Brandon Jennings caught a pile of big crappie at Washington Lake. (Photo courtesy Brandon Jennings)
Catch Crappie When the Going Gets Tough
by Kenneth L. Kieser
When the going gets tough, the tough get going
Crappie are usually structure-oriented fish, that is no secret. So how do you fish lakes with limited structure, especially after the most epic temperature drop in decades?
Chances are you will eventually fish this type of lake in a tournament or just by chance. Your graph will look like a ghost town with a mostly clean picture over mud and sand. Maybe some scattered brush or junk, but not enough to get excited about.
Lake Washington is a 5,000-acre Mississippi River oxbow near Chatham, Mississippi. This unique lake disconnected from the main channel about 1300 A.D. and today most of the shoreline is bordered by cypress trees. The main channel is shaped like a bowl that happens to be filled with monster crappie.
Naturally, the week I fished Lake Washington for the “2021 Big Crappie Camp” was just after the unseasonably cold weather had passed and water temperatures were slowly rising, meaning slow bites. Several top crappie guides attended, finding less than impressive conditions, yet this is when the best crappie anglers improvise and catch fish.
“I first had to find the crappie, not being from around here,” said Greg Robinson, owner of Greg’s Guide Service in Arkansas. Crappie were staged for the spawn and suspended in four-foot depths when the cold front and ice storm hit. The females moved out to deeper water and the males stayed shallow.”
Robinson positioned eight B&M Buck’s 16-foot Jigging poles on a spider rig with plastic jigs tipped with minnows. His graph showed the crappie scattered throughout the four-foot depth in a small channel between the cypress trees.
“The crappie bite wasn’t aggressive enough for casting early, so pushing tipped jigs seemed to work best,” Robinson said. “Later when the shallow water warmed up, we cast jigs on smaller rods with some success. The crappie in Lake Washington don’t relate to structure like most lakes throughout the country, so we had to improvise.”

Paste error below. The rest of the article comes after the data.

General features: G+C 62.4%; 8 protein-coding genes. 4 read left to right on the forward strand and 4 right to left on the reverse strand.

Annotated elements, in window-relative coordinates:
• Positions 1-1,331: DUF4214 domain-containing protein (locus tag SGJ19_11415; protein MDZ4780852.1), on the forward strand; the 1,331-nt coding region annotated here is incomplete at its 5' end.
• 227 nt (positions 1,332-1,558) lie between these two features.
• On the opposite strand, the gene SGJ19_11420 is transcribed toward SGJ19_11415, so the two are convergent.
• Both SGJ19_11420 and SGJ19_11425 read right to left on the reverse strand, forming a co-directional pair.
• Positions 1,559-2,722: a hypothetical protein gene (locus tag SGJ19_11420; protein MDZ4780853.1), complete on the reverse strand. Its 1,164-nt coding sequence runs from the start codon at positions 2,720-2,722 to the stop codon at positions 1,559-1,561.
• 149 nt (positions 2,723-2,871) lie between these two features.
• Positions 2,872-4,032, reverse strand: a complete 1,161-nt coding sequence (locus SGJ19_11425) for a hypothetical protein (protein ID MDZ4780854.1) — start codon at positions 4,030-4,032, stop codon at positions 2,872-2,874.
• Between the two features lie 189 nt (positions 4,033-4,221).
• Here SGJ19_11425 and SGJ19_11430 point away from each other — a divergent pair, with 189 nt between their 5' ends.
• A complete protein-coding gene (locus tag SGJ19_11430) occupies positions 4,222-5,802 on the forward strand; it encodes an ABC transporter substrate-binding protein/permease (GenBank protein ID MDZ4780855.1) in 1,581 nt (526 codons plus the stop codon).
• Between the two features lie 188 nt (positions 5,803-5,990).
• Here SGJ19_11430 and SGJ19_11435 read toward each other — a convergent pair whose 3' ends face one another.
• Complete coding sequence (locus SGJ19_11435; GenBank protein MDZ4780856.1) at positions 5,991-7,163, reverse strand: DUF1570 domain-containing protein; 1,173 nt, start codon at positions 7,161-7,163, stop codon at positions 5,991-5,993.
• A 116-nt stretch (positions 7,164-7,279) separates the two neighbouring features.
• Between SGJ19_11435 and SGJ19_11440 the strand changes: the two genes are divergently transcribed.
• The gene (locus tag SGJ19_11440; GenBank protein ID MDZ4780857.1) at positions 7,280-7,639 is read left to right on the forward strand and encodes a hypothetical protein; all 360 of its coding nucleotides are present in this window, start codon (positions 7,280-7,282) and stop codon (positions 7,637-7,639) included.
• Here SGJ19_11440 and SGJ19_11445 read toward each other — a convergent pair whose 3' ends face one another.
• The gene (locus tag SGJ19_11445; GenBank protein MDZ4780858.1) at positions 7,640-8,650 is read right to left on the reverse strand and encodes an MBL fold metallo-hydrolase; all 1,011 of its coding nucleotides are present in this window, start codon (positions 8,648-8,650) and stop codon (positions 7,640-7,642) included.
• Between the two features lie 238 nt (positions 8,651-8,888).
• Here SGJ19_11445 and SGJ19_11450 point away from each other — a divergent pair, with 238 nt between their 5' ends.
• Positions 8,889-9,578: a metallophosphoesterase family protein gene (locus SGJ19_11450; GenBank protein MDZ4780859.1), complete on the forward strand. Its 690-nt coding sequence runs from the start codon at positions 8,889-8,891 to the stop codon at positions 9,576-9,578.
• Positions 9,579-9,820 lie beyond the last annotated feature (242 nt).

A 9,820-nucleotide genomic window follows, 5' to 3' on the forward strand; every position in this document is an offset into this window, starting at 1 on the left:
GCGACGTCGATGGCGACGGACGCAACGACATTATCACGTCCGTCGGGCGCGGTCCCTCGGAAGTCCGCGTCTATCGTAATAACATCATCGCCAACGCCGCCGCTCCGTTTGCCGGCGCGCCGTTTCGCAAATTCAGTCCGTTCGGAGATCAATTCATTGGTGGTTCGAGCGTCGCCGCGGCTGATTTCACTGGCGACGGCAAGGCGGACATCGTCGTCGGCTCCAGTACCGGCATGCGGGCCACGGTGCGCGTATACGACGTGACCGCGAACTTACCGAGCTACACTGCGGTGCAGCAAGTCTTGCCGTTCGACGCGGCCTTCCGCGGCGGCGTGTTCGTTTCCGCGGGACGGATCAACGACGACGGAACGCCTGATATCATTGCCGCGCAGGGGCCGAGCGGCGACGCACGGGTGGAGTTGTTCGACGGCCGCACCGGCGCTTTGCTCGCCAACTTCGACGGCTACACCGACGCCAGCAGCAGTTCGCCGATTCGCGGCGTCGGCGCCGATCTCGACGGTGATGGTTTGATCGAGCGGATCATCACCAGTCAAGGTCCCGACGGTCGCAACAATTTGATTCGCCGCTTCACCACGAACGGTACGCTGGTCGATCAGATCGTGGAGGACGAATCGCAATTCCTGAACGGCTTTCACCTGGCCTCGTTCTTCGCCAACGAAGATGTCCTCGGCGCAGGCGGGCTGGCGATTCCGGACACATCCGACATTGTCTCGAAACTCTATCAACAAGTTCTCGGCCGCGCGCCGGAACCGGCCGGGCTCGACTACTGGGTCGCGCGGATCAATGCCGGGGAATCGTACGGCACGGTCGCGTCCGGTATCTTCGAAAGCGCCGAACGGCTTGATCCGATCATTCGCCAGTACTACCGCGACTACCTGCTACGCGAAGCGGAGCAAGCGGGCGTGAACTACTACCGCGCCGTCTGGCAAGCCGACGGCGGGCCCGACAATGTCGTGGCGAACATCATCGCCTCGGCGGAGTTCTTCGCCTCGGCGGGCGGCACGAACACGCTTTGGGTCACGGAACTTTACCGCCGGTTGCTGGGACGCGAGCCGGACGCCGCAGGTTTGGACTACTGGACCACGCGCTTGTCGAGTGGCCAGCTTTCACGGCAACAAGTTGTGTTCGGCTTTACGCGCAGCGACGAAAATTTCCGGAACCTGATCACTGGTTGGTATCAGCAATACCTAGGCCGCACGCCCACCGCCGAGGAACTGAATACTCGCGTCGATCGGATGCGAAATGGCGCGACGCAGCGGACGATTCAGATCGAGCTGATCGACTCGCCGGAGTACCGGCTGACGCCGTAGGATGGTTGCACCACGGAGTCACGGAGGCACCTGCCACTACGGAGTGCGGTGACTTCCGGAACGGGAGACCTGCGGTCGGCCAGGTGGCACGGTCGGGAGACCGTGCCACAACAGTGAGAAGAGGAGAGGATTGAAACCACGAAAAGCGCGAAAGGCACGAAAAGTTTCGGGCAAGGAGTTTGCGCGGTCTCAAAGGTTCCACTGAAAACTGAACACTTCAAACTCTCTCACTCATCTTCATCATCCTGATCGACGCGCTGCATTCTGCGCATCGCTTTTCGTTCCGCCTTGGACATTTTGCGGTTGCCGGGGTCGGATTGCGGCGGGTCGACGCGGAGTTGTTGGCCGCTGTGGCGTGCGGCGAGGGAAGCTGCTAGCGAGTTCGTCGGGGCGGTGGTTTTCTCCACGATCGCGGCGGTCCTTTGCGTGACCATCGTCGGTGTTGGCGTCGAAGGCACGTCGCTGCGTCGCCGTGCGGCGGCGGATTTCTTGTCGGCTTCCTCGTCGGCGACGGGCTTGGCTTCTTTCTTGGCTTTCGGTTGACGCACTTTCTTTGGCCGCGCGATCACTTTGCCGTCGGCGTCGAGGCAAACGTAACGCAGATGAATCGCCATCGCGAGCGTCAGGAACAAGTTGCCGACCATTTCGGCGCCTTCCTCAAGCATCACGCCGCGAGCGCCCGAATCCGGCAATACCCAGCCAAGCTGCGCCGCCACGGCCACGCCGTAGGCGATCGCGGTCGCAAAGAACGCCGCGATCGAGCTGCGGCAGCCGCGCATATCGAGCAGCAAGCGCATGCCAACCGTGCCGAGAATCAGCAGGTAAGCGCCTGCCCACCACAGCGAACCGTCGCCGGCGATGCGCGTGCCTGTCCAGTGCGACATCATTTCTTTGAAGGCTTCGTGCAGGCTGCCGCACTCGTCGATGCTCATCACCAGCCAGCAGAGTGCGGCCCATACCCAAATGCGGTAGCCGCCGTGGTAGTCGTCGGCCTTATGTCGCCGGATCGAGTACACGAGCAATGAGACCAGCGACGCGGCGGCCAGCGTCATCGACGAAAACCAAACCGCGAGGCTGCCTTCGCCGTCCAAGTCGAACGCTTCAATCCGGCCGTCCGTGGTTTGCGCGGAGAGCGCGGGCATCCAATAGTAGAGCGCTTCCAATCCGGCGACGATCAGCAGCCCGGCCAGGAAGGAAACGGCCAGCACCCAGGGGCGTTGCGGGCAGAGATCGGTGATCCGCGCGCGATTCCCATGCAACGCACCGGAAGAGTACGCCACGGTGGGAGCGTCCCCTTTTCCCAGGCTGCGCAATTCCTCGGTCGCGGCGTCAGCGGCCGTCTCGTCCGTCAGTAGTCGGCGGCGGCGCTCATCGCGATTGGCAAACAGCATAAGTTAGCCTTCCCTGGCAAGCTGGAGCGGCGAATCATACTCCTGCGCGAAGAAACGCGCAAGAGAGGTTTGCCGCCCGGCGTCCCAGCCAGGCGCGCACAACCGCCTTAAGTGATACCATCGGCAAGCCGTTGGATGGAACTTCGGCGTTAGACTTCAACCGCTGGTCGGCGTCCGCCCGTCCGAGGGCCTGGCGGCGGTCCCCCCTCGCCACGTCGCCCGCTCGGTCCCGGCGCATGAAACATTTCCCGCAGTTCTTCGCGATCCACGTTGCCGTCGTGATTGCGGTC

Several boats were anchored back in the trees. Occasionally they would pull in a crappie, but not often. Other boats were anchored over the channel trying to catch suspended females that were not cooperating. Graphs showed the fish were there, but the bite was tough. Watching the spider-rigged rods became a challenge because bites were quick and far apart.
Nine big crappie were caught by Robinson pushing tipped jigs while other anglers were completely skunked, victims of the poor weather patterns. Robinson managed to improvise and find some fish, none overly aggressive. The graph showed fish moving up to take a closer look at the tipped jigs and then moving away. Some of the hits were quick and short, just enough to tip the rods.
Later in the day shallow water warmed enough to make the crappie more active and casting jigs productive. Nine more were caught, well over a pound.
“I had a report the crappie moved shallow,” said Brad Chappell, owner of Brad Chappell Guide Service. “I have fished Lake Washington 12 years and knew the north end would warm up first, being a shallow, muddy lake side that faces to the south. A week before the lake was frozen over, the first time I could remember that happening. We fished the lake after the ice went out and the bite gradually improved as the water temperatures warmed. Crappie wanted the lures hanging over them and did not want to move far.”
Chappell used three-inch Slab Slayers on 3/0 hooks tipped with a minnow. The crappie bit lightly, so they changed to a lighter weight bait, ¼ ounce and caught 28 keepers.
“Speed, too, was a factor,” Chappell said. “I went one mile per hour and caught more crappie. Sometimes when you turn to the left and you get bit on the right side of the boat, fish are reacting to a faster moving lure. That means you should fish faster. Never be afraid to experiment. Wind, water temperature, boat traffic and any noise in the boats can affect the crappie bite, especially on a shallow lake like Washington. You sometimes pickup more fish by moving away from the crowd.”
Mark Hamberlin, of DD-214 Guide Service, a free guide service for disabled veterans, took another approach for the suspended females by trolling off spider rigs on his pontoon with his six-year-old daughter Stacy.
Hamberlin trolled with eight long rods while dragging Pico Lure’s Squarebill crankbaits that are about two inches long with a variety of colors to see what the crappie wanted to hit. When a crappie bit, Stacy took over and reeled in each fish, saving her daddy the exhaustion of fighting these aggressive scrappers.